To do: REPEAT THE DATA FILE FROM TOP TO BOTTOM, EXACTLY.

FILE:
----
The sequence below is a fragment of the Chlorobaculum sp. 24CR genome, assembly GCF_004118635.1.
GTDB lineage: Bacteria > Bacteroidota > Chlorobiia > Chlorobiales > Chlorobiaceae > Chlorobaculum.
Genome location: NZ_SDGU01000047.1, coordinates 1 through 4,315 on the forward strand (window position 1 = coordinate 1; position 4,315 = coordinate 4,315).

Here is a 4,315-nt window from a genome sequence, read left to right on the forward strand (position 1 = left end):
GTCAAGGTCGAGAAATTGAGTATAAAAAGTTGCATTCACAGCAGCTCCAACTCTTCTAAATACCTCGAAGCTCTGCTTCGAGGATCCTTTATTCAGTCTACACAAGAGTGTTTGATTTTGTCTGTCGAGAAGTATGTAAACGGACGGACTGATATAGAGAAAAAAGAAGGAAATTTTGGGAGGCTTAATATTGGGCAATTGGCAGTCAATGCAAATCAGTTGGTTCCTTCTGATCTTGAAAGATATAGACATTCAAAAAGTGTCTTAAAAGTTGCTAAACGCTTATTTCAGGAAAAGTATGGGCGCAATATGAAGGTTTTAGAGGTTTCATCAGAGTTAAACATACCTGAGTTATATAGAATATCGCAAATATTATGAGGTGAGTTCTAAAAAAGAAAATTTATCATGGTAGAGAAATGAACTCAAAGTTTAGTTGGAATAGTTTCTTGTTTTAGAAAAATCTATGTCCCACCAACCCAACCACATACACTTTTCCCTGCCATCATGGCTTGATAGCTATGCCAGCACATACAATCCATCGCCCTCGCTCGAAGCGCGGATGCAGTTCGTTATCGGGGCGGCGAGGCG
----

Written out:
The sequence below is a fragment of the Chlorobaculum sp. 24CR genome, assembly GCF_004118635.1.
GTDB lineage: Bacteria > Bacteroidota > Chlorobiia > Chlorobiales > Chlorobiaceae > Chlorobaculum.
Genome location: NZ_SDGU01000047.1, coordinates 1 through 4,315 on the forward strand (window position 1 = coordinate 1; position 4,315 = coordinate 4,315).

Here is a 4,315-nt window from a genome sequence, read left to right on the forward strand (position 1 = left end):
GTCAAGGTCGAGAAATTGAGTATAAAAAGTTGCATTCACAGCAGCTCCAACTCTTCTAAATACCTCGAAGCTCTGCTTCGAGGATCCTTTATTCAGTCTACACAAGAGTGTTTGATTTTGTCTGTCGAGAAGTATGTAAACGGACGGACTGATATAGAGAAAAAAGAAGGAAATTTTGGGAGGCTTAATATTGGGCAATTGGCAGTCAATGCAAATCAGTTGGTTCCTTCTGATCTTGAAAGATATAGACATTCAAAAAGTGTCTTAAAAGTTGCTAAACGCTTATTTCAGGAAAAGTATGGGCGCAATATGAAGGTTTTAGAGGTTTCATCAGAGTTAAACATACCTGAGTTATATAGAATATCGCAAATATTATGAGGTGAGTTCTAAAAAAGAAAATTTATCATGGTAGAGAAATGAACTCAAAGTTTAGTTGGAATAGTTTCTTGTTTTAGAAAAATCTATGTCCCACCAACCCAACCACATACACTTTTCCCTGCCATCATGGCTTGATAGCTATGCCAGCACATACAATCCATCGCCCTCGCTCGAAGCGCGGATGCAGTTCGTTATCGGGGCGGCGAGGCG